By now, some 2,000 employees were supposed to be working atMotor Corp.'s new plant in Blue Springs, MS, assembling about 150,000 vehicles annually.
Instead, the completed facility sits vacant, and near-term prospects for production are bleak, Yoshimi Inaba, president and COO ofMotor North America, tells journalists.
The finished building has no assembly equipment inside. Toyota had hired about 100 employees, and some have been temporarily dispatched to other locations.
A spokesman says a handful of Japanese staff at the plant finished their U.S. assignments and returned to Japan. About 75 employees work onsite now, preparing to begin hiring and initiating plant policies in anticipation that Toyota will start production in Blue Springs.
Once the green light is given, it will take 18 to 24 months to order, install and test equipment before the first salable vehicle rolls off the assembly line. Toyota initially planned to build the Highlander cross/utility vehicle there but later slotted in the Prius hybrid-electric vehicle.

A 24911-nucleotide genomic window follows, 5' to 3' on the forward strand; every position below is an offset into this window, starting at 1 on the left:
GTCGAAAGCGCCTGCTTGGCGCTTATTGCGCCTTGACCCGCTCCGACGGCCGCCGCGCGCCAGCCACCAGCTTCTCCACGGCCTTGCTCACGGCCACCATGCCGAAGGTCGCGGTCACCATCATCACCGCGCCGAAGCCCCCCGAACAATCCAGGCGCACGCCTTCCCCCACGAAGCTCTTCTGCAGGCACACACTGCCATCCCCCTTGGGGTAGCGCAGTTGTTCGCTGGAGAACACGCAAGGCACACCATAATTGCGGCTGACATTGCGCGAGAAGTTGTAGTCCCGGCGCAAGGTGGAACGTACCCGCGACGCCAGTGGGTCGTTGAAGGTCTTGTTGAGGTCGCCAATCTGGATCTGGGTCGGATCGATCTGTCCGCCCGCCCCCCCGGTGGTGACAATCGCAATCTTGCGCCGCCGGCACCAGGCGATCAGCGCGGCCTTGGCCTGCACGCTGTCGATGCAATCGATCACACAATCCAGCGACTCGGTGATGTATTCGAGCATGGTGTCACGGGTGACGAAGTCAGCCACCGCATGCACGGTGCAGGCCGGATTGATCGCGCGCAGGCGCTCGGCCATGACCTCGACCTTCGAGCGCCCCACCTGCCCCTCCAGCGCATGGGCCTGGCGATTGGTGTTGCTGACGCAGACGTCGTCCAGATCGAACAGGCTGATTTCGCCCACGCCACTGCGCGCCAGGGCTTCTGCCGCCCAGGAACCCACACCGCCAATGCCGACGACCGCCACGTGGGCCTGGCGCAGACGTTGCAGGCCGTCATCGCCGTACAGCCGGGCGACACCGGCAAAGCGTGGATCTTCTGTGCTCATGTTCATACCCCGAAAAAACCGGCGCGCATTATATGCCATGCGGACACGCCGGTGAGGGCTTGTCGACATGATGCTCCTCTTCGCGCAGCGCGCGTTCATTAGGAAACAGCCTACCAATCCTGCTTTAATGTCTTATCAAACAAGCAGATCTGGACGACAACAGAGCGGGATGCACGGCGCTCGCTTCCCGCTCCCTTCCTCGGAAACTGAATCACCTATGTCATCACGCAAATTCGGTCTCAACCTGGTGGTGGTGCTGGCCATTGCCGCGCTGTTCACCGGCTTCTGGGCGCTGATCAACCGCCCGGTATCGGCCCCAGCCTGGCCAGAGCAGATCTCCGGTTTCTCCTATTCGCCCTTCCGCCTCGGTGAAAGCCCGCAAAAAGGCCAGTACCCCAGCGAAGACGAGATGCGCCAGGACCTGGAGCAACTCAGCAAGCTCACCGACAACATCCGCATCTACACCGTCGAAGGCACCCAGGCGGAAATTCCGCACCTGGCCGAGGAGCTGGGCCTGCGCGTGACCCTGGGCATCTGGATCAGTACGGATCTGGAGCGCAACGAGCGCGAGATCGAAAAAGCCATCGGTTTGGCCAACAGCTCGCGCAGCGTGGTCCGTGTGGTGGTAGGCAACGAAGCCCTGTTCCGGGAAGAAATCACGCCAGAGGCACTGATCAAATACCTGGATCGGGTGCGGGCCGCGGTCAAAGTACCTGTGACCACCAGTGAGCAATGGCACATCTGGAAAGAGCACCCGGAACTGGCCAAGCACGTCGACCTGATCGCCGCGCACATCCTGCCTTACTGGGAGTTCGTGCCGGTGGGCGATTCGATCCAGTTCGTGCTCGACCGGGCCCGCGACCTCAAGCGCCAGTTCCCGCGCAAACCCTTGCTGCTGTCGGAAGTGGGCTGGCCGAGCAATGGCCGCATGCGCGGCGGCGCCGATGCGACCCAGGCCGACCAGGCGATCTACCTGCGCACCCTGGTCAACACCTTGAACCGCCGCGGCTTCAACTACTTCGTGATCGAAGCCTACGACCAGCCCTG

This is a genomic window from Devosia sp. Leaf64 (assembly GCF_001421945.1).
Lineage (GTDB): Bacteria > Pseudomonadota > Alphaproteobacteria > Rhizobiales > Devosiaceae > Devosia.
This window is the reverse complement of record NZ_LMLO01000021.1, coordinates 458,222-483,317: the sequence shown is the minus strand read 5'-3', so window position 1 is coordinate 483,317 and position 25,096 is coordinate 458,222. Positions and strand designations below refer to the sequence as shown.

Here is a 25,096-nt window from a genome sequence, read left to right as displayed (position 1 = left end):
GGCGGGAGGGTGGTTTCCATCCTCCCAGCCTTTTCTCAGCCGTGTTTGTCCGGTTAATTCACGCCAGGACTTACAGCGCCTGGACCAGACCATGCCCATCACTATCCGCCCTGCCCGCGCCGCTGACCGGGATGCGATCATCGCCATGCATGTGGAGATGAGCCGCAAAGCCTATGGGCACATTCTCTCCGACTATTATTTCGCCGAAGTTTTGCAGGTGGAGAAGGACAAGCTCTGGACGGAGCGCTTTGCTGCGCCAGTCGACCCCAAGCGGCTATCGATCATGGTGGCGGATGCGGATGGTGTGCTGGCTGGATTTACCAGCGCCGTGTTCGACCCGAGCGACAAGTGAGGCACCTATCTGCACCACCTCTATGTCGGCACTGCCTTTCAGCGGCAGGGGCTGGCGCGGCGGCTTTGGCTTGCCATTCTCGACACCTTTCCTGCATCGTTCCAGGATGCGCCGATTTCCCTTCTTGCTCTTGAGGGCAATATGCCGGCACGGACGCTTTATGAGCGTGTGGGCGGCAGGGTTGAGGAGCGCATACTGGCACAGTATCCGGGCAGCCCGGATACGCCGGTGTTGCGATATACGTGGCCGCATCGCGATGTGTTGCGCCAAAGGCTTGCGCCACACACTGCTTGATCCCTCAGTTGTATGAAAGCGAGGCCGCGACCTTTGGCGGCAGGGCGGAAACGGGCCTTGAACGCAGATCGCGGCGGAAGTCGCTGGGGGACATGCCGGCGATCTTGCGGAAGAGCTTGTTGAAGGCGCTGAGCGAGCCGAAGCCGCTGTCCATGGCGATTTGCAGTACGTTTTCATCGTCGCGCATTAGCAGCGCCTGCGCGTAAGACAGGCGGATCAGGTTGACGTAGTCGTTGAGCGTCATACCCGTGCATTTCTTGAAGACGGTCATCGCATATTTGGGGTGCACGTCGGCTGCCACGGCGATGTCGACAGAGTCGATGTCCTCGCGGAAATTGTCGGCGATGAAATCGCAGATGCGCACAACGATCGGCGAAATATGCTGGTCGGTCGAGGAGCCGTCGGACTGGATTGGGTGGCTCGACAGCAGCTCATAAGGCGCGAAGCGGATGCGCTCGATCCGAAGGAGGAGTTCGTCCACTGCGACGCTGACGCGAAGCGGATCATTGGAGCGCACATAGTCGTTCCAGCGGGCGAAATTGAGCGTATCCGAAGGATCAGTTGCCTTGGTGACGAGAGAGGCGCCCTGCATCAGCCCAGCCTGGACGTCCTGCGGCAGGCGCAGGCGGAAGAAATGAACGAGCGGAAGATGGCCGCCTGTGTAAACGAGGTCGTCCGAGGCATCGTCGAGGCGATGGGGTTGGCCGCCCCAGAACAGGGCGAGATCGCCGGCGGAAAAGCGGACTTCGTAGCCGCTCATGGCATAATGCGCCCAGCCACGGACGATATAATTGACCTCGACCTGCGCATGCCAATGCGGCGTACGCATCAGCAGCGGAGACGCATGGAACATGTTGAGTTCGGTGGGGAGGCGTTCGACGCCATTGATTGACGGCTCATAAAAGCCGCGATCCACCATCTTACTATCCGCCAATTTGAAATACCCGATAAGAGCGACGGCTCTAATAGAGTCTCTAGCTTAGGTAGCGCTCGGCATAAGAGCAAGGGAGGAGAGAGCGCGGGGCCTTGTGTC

In late January, Toyota announced plans to halt assembly at five North American plants and instructed dealers to suspend sales of eight models involved in a massive recall for defective accelerator pedals.
Before production at the plants stopped, Inaba said the auto maker was “trying to utilize the North American plants as much as possible,” and that the auto maker's capacity utilization rate was still “over 90%,” considered healthy.
Toyota imported 664,902 cars and light trucks into the U.S. in 2009, meaning it produced in North America 62% of the 1.8 million vehicles it sold in the region, according to Ward's data.
RivalMotor Co. Ltd. imported 186,640 light vehicles in 2009, which translates into domestic production of 84% of the 1.2 million vehicles sold.